Violence is not the answer

Posted by matthew on Oct 24, 2011 in politics

The Fitzroy Legal Service attended the Occupy Melbourne protests referred to in my last post. It questions the role of a local council in silencing free speech, as well as the use of heavy-handed tactics when people were clearly undertaking a peaceful demonstration.

Meghan Fitzgerald, Lawyer at the Fitzroy Legal Service says:

The use of horses to ride directly into the crowd was appalling, and a measure that ordinary people would consider appropriate only in cases of dire emergency and public risk. When you decide to do that serious injuries are almost inevitable, and really call into question the role of the police in serving and protecting the community. I personally observed a significant number of injuries amongst those arrested, including children.

The central issue is that political demonstration is a democratic right, and should be given significant protection by the State. Justifying this kind of aggressive use of force because of inconvenience or embarrassment is really a sign that we need to have a good look at human rights protection in this State.

I couldn’t agree more.


The suppression of peaceful protests

Posted by matthew on Oct 21, 2011 in politics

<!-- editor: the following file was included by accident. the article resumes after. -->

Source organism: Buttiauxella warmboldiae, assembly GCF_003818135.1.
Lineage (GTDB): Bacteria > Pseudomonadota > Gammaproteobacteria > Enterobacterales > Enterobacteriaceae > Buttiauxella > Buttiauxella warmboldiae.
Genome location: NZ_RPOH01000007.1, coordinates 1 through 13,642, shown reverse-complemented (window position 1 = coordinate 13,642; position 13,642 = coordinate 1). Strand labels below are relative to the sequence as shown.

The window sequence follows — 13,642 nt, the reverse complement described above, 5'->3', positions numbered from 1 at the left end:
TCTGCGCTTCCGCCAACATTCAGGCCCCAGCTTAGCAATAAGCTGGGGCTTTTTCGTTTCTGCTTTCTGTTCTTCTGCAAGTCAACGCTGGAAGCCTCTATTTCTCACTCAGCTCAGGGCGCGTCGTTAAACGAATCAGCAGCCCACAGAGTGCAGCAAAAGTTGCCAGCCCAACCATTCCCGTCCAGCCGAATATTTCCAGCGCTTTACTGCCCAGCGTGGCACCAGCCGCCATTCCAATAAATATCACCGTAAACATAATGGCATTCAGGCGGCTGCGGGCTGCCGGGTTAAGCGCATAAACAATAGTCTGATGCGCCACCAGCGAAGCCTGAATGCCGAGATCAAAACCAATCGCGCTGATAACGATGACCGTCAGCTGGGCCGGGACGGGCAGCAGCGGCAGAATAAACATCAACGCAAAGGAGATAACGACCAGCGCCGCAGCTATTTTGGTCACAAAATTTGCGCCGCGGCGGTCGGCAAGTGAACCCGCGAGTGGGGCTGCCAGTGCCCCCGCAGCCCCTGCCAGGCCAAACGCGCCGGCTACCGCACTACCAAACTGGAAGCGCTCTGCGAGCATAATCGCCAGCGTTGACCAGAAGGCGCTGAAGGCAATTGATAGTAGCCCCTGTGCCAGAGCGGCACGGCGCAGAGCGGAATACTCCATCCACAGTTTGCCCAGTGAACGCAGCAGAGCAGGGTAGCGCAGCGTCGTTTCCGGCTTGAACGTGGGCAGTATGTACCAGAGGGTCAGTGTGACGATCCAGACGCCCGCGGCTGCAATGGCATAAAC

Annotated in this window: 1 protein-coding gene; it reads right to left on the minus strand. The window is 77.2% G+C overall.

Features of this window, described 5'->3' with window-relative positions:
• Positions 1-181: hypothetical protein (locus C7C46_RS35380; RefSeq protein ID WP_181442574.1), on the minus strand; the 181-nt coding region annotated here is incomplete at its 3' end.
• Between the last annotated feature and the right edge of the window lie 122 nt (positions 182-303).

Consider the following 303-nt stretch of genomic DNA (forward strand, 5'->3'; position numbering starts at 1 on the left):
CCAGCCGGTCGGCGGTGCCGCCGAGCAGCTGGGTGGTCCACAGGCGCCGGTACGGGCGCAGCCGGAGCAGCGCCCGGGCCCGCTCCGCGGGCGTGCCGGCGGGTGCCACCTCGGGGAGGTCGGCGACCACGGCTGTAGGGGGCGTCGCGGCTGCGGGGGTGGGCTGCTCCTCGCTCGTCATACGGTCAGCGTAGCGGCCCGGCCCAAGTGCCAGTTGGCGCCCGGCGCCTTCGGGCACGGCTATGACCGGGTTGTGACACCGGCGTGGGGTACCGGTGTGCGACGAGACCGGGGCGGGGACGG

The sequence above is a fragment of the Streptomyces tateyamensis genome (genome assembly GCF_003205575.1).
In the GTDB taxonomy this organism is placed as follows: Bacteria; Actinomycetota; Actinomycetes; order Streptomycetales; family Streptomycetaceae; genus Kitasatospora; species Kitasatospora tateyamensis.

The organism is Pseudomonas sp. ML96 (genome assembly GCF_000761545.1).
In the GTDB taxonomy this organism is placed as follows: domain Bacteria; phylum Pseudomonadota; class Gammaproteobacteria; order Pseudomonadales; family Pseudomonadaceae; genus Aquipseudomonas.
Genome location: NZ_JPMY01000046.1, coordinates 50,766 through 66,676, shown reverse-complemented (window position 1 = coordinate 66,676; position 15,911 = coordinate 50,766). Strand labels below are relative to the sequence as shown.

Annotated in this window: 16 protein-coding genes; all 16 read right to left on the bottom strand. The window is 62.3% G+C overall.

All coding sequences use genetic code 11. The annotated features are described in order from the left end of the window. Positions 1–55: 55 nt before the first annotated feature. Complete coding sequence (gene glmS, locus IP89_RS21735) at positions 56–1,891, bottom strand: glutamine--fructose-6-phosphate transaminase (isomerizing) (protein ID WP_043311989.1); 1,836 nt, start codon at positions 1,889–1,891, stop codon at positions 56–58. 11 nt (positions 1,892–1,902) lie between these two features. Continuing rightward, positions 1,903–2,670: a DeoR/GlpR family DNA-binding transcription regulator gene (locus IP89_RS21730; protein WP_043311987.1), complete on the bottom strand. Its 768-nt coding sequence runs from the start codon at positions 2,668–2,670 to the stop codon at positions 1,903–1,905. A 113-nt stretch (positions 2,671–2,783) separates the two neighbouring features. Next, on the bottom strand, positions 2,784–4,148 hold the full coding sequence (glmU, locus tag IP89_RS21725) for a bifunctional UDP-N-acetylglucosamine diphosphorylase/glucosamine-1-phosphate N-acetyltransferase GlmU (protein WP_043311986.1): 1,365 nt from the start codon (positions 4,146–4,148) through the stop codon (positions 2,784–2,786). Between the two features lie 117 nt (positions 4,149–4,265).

Dear Lord Mayor,

Your actions today in calling in riot police to remove peaceful protesters from our City Square have embarrassed and appalled democratic, fair-minded people in our city. People like me, who are dedicated to the principles of peacefully sharing ideas under the protection of a strong democracy.

That you do not or are not able to share the views of those who protest is not an excuse for such a heavy-handed and needless display of aggravation. I do not accept the arguments you have made on the radio around whatever minor damage there may or may not have been to the square, nor to a few small businesses nearby. Those are comparatively minor wrongs that can be undone. If you really are unable to balance these minor property costs against the rights of people to engage in democratic free speech, I believe you are unworthy of your office.

The pictures taken today of protesters being carried away by police are now being beamed around the world. Meanwhile in New York, Sydney and hundreds of other cities around the world the Occupy protesters have been allowed to continue their protest without harassment. What do you believe this will say about the strength of our democracy — about our willingness to tolerate a range of views? I believe it will reflect very poorly on us.

This is not about a particular position on the issues the protesters are bringing up. It is about decent conduct in public office, and a respect for the democratic rights of your fellow citizens. I call upon you to apologise to the people of Melbourne for making such a poor judgement call today, and I believe the morally responsible thing for you to do following this is to resign.

I would like to add that I am not a member of a political party or protest group. I am a Melbourne academic who is ashamed of his Lord Mayor.

Your sincerely,

Matthew Riddle